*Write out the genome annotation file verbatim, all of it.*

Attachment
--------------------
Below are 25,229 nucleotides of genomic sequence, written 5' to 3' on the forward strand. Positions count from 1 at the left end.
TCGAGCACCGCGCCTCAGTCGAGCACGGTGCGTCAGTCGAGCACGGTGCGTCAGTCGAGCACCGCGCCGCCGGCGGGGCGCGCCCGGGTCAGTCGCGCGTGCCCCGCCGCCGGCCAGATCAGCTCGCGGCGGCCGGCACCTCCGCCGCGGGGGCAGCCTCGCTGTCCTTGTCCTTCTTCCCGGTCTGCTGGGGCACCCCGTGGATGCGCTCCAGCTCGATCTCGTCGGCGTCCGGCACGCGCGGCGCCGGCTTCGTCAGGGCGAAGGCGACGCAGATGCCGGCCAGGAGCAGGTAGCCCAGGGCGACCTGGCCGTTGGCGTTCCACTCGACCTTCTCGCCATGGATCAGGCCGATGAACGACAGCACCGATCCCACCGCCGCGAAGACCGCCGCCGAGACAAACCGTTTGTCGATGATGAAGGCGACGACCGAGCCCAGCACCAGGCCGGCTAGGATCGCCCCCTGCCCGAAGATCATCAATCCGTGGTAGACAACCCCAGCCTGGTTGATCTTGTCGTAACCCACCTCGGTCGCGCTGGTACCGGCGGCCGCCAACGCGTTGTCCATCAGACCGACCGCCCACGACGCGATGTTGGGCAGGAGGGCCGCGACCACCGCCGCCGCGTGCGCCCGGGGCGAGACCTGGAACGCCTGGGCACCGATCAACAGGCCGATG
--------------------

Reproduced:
Below are 25,229 nucleotides of genomic sequence, written 5' to 3' on the forward strand. Positions count from 1 at the left end.
TCGAGCACCGCGCCTCAGTCGAGCACGGTGCGTCAGTCGAGCACGGTGCGTCAGTCGAGCACCGCGCCGCCGGCGGGGCGCGCCCGGGTCAGTCGCGCGTGCCCCGCCGCCGGCCAGATCAGCTCGCGGCGGCCGGCACCTCCGCCGCGGGGGCAGCCTCGCTGTCCTTGTCCTTCTTCCCGGTCTGCTGGGGCACCCCGTGGATGCGCTCCAGCTCGATCTCGTCGGCGTCCGGCACGCGCGGCGCCGGCTTCGTCAGGGCGAAGGCGACGCAGATGCCGGCCAGGAGCAGGTAGCCCAGGGCGACCTGGCCGTTGGCGTTCCACTCGACCTTCTCGCCATGGATCAGGCCGATGAACGACAGCACCGATCCCACCGCCGCGAAGACCGCCGCCGAGACAAACCGTTTGTCGATGATGAAGGCGACGACCGAGCCCAGCACCAGGCCGGCTAGGATCGCCCCCTGCCCGAAGATCATCAATCCGTGGTAGACAACCCCAGCCTGGTTGATCTTGTCGTAACCCACCTCGGTCGCGCTGGTACCGGCGGCCGCCAACGCGTTGTCCATCAGACCGACCGCCCACGACGCGATGTTGGGCAGGAGGGCCGCGACCACCGCCGCCGCGTGCGCCCGGGGCGAGACCTGGAACGCCTGGGCACCGATCAACAGGCCGATG